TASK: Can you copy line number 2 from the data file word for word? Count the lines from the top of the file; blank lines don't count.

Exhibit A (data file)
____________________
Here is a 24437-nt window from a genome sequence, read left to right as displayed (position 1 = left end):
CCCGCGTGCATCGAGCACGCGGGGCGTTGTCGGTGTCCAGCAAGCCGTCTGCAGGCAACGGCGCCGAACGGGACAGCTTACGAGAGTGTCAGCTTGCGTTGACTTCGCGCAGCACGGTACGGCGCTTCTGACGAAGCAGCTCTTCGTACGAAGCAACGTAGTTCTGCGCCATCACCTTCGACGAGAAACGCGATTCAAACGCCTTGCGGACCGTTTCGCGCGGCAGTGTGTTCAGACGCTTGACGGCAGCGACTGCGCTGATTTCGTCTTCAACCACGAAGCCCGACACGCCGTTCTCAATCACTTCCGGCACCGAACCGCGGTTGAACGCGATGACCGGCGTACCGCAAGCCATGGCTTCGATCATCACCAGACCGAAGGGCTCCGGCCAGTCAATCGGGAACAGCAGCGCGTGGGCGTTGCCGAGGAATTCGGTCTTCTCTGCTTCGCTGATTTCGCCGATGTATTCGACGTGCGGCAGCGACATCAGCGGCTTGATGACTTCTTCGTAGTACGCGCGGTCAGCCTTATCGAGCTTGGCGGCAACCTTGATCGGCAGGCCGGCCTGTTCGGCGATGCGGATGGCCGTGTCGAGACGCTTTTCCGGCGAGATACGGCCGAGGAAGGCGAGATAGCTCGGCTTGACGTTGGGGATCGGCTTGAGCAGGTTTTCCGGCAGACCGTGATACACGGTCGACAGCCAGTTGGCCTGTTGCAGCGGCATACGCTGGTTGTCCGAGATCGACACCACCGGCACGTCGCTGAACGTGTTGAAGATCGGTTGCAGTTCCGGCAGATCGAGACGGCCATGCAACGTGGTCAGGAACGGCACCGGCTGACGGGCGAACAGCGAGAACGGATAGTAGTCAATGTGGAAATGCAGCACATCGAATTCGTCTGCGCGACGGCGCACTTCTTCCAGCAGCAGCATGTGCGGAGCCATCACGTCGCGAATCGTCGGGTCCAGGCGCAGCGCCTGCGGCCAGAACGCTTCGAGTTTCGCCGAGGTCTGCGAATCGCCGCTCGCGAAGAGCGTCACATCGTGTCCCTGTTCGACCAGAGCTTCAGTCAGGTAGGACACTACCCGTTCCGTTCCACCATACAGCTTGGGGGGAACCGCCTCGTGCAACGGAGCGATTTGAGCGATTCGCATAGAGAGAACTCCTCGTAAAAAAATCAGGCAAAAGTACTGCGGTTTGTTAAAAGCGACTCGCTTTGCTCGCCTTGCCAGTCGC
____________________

CCCGCGTGCATCGAGCACGCGGGGCGTTGTCGGTGTCCAGCAAGCCGTCTGCAGGCAACGGCGCCGAACGGGACAGCTTACGAGAGTGTCAGCTTGCGTTGACTTCGCGCAGCACGGTACGGCGCTTCTGACGAAGCAGCTCTTCGTACGAAGCAACGTAGTTCTGCGCCATCACCTTCGACGAGAAACGCGATTCAAACGCCTTGCGGACCGTTTCGCGCGGCAGTGTGTTCAGACGCTTGACGGCAGCGACTGCGCTGATTTCGTCTTCAACCACGAAGCCCGACACGCCGTTCTCAATCACTTCCGGCACCGAACCGCGGTTGAACGCGATGACCGGCGTACCGCAAGCCATGGCTTCGATCATCACCAGACCGAAGGGCTCCGGCCAGTCAATCGGGAACAGCAGCGCGTGGGCGTTGCCGAGGAATTCGGTCTTCTCTGCTTCGCTGATTTCGCCGATGTATTCGACGTGCGGCAGCGACATCAGCGGCTTGATGACTTCTTCGTAGTACGCGCGGTCAGCCTTATCGAGCTTGGCGGCAACCTTGATCGGCAGGCCGGCCTGTTCGGCGATGCGGATGGCCGTGTCGAGACGCTTTTCCGGCGAGATACGGCCGAGGAAGGCGAGATAGCTCGGCTTGACGTTGGGGATCGGCTTGAGCAGGTTTTCCGGCAGACCGTGATACACGGTCGACAGCCAGTTGGCCTGTTGCAGCGGCATACGCTGGTTGTCCGAGATCGACACCACCGGCACGTCGCTGAACGTGTTGAAGATCGGTTGCAGTTCCGGCAGATCGAGACGGCCATGCAACGTGGTCAGGAACGGCACCGGCTGACGGGCGAACAGCGAGAACGGATAGTAGTCAATGTGGAAATGCAGCACATCGAATTCGTCTGCGCGACGGCGCACTTCTTCCAGCAGCAGCATGTGCGGAGCCATCACGTCGCGAATCGTCGGGTCCAGGCGCAGCGCCTGCGGCCAGAACGCTTCGAGTTTCGCCGAGGTCTGCGAATCGCCGCTCGCGAAGAGCGTCACATCGTGTCCCTGTTCGACCAGAGCTTCAGTCAGGTAGGACACTACCCGTTCCGTTCCACCATACAGCTTGGGGGGAACCGCCTCGTGCAACGGAGCGATTTGAGCGATTCGCATAGAGAGAACTCCTCGTAAAAAAATCAGGCAAAAGTACTGCGGTTTGTTAAAAGCGACTCGCTTTGCTCGCCTTGCCAGTCGC